All of these demands would be a very heavy lift for North Korea at present, so it is not surprising that initial overtures of interest were met by hesitation, if not outright denial, on the part of the Chinese officials involved in establishing the bank. In addition, the overhanging shadow of North Korea’s nuclear program, its provocations towards South Korea, and the existing sanctions regimes applied to North Korea all pose formidable political obstacles to North Korean membership in the AIIB. While the U.S. and Japan are not founding members directly involved in shaping the AIIB’s governance framework, their views on a potential relationship between North Korea and the AIIB will carry considerable weight. Future U.S. and Japanese cooperation with the AIIB may depend on how the bank handles this question. The U.S. could even target the ability of companies and banks in AIIB member countries to do business in North Korea, by invoking financial sanctions under existing or future executive orders and legislation.
It thus seems unlikely that an independent bid by North Korea to join the AIIB will be feasible in the foreseeable future. Still, it is possible to imagine a two-pronged approach to advance Pyongyang’s readiness for eventual membership by both technical and political means.
A gradual, phased approach could begin by according North Korea an observer status within the AIIB. Such a step would allow North Korea to learn how the AIIB conducts normal business and why the bank adopts certain governance policies and operational procedures. A supplementary technical assistance program could help the North Korean government to address policy and capacity obstacles to its eventual membership in a step-by-step manner, and also to demonstrate a commitment to internationally-backed economic and financial reforms. A second phase could aim to build confidence in developing an operational relationship between North Korea and the bank, both by helping the country to prepare projects for potential financing and by funding some smaller North Korean initiatives with grants. Membership and access to loan financing would come when North Korea satisfies all of the necessary technical and political conditions for AIIB membership.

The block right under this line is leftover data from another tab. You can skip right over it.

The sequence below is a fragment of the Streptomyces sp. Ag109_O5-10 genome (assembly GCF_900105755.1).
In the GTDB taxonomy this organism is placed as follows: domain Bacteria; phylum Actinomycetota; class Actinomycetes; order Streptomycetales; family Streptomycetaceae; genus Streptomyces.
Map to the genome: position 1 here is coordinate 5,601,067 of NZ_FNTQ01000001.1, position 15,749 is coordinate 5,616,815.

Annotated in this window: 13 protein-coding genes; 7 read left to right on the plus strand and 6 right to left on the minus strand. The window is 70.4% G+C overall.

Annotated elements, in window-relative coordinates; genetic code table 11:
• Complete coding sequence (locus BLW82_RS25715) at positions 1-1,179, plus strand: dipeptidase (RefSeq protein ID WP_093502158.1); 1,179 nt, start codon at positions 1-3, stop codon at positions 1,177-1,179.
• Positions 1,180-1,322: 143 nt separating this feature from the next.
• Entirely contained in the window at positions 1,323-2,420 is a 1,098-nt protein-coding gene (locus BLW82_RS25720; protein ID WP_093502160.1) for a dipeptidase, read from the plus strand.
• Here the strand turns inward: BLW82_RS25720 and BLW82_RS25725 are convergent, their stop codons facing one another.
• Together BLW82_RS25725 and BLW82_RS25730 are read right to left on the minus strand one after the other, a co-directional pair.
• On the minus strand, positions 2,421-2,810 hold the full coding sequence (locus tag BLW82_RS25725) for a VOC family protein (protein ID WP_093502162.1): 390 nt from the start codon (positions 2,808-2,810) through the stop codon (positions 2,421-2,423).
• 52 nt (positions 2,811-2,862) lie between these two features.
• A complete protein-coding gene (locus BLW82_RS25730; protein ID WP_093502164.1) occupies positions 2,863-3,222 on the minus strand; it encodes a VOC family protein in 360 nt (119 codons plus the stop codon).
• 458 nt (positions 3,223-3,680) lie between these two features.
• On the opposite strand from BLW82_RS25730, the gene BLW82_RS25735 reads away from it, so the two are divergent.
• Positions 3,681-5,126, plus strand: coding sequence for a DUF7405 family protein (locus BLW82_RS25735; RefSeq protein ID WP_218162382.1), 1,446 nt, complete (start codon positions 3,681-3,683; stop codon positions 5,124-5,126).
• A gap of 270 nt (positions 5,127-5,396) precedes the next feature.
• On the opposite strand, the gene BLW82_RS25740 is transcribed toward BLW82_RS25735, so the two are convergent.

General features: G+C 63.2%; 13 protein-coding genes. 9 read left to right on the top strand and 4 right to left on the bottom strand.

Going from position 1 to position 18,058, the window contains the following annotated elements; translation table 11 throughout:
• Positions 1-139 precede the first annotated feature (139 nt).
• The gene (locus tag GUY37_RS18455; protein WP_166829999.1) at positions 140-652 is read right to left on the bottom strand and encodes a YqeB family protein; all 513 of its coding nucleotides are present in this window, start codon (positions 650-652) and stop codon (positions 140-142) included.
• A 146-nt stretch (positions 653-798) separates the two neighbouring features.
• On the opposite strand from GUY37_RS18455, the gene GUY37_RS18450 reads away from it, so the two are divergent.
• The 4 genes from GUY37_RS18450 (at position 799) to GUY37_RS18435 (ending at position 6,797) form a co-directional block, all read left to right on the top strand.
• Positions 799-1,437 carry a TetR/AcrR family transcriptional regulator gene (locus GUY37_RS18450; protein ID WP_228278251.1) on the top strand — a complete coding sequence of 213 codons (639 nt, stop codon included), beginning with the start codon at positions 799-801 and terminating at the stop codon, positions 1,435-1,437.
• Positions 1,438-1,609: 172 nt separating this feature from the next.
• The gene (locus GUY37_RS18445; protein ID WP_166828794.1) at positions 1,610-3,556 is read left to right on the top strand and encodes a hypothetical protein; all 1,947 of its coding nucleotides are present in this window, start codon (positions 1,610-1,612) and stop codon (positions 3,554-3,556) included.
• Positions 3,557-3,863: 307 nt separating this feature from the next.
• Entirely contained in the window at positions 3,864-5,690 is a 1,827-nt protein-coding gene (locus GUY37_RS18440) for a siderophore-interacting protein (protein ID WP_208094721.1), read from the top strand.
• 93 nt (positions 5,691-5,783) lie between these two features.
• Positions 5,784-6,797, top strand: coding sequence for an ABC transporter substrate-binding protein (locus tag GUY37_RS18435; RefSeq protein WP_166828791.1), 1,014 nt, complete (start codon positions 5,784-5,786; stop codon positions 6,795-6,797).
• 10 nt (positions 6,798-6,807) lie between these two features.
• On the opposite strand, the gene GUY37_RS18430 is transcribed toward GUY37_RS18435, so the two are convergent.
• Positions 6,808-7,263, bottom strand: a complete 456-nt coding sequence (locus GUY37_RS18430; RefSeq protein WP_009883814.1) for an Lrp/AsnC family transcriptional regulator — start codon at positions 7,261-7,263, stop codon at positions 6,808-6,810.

A second track would address North Korea’s nuclear and missile programs through a new round of Six Party Talks, or with a successor framework for reducing the nation’s threats to the global nonproliferation regime and regional security. Participants could link progress in the political talks to support for advances in the relationship between North Korea and the AIIB, and potentially also to the country’s prospective membership in the IMF, World Bank, and Asian Development Bank.
By supporting a process that would nurture North Korea’s involvement with the AIIB in a way that would win broad support, Seoul would further its own long-term interests in seeking stability on the peninsula and gradual integration. Inter-Korean economic relations have soured since the shelling of Yeonpyeong Island and the sinking of the Cheonan in 2010. Both countries profess to seek improved relations and expanded economic ties, but they confront domestic and international constraints in pursuing a reinvigorated inter-Korean agenda. South Korea has long advocated establishing a Northeast Asia Development Bank, and the AIIB goes a long way toward fulfilling that dream.
Advancing North Korea’s regional integration through the AIIB would reward it with a meaningful economic incentive that could also help advance the cause of dealing with serious security challenges. By helping Pyongyang to fund infrastructure that it badly needs for economic growth, the bank could help advance discussions in political talks on security issues — not just on nuclear issues but also in creating a multilateral framework for Northeast Asia — and potentially through creating greater economic interdependence with other state participants in AIIB programs.
International funding of North Korean infrastructure projects would eliminate certain constraints to expanded investment and trade, and an eventual relaxation of sanctions could even further increase North Korea’s participation in the global financial system. The U.S. and Japan should seriously consider welcoming North Korean engagement with the AIIB as a first step, if only for the bank’s potential to offer Pyongyang meaningful new incentives to take concrete actions that would address international concerns about its nuclear and missile programs.
A careful international strategy could thus leverage the AIIB as a new tool for productive engagement with North Korea. By establishing infrastructure development assistance as an incentive for Pyongyang to carry out political and economic reforms, the bank could contribute toward security and economic outcomes beneficial to North Korea and its neighbors.
Bradley O. Babson is a consultant on Asian affairs with a focus on Korea and Northeast Asia economic cooperation. He is retired from a career at the World Bank, with a concentration in East Asia.